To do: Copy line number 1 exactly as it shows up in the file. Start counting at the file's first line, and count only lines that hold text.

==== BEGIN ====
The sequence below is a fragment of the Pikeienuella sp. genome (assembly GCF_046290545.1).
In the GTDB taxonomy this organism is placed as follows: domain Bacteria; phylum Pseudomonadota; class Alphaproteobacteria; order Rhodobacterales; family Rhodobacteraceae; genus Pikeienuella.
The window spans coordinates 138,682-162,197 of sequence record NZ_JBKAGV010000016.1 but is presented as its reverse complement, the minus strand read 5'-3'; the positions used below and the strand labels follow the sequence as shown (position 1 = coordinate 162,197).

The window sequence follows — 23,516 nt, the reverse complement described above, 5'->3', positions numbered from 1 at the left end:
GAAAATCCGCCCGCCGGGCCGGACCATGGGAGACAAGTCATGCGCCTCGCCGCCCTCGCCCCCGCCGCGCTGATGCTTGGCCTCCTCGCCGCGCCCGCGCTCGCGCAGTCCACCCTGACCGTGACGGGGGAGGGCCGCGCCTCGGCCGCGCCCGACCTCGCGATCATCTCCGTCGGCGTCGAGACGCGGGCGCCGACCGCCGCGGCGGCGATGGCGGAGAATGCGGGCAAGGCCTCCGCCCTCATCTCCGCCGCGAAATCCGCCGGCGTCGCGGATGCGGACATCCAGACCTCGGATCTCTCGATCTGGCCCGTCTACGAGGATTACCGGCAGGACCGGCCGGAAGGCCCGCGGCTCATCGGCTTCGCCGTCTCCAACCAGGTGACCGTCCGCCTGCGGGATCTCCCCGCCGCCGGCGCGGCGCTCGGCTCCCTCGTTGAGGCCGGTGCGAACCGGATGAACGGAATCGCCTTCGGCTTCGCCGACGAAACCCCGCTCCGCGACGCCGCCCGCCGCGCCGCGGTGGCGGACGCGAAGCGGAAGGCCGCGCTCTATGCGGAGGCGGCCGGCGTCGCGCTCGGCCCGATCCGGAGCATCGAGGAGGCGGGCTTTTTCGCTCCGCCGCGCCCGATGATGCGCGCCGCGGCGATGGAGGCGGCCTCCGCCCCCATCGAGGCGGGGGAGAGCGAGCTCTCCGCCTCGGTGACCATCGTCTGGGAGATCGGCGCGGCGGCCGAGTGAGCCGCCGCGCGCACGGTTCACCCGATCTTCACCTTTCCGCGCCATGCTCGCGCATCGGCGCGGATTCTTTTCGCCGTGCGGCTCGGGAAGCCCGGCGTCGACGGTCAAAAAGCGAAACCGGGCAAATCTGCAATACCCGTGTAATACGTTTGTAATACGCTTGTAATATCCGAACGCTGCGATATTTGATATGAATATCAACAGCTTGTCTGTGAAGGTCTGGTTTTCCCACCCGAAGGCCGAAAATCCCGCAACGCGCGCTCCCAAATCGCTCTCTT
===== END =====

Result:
The sequence below is a fragment of the Pikeienuella sp. genome (assembly GCF_046290545.1).